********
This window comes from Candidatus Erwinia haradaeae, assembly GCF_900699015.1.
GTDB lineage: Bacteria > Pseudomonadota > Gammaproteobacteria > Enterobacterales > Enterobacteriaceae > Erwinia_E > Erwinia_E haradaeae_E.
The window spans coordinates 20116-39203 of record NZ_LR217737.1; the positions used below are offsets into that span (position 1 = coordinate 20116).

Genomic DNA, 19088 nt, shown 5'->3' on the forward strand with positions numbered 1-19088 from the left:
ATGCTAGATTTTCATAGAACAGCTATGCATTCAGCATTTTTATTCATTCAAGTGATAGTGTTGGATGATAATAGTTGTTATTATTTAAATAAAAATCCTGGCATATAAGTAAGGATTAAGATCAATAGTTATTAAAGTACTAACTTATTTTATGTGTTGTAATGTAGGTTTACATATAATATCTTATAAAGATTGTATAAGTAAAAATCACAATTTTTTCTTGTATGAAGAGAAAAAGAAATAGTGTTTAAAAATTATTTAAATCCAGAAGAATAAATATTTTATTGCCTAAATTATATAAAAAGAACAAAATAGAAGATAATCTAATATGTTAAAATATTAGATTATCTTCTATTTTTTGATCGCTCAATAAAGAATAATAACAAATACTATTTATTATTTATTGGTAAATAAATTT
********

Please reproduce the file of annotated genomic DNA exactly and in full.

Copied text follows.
This window comes from Candidatus Erwinia haradaeae, assembly GCF_900699015.1.
GTDB lineage: Bacteria > Pseudomonadota > Gammaproteobacteria > Enterobacterales > Enterobacteriaceae > Erwinia_E > Erwinia_E haradaeae_E.
The window spans coordinates 20116-39203 of record NZ_LR217737.1; the positions used below are offsets into that span (position 1 = coordinate 20116).

Genomic DNA, 19088 nt, shown 5'->3' on the forward strand with positions numbered 1-19088 from the left:
ATGCTAGATTTTCATAGAACAGCTATGCATTCAGCATTTTTATTCATTCAAGTGATAGTGTTGGATGATAATAGTTGTTATTATTTAAATAAAAATCCTGGCATATAAGTAAGGATTAAGATCAATAGTTATTAAAGTACTAACTTATTTTATGTGTTGTAATGTAGGTTTACATATAATATCTTATAAAGATTGTATAAGTAAAAATCACAATTTTTTCTTGTATGAAGAGAAAAAGAAATAGTGTTTAAAAATTATTTAAATCCAGAAGAATAAATATTTTATTGCCTAAATTATATAAAAAGAACAAAATAGAAGATAATCTAATATGTTAAAATATTAGATTATCTTCTATTTTTTGATCGCTCAATAAAGAATAATAACAAATACTATTTATTATTTATTGGTAAATAAATTT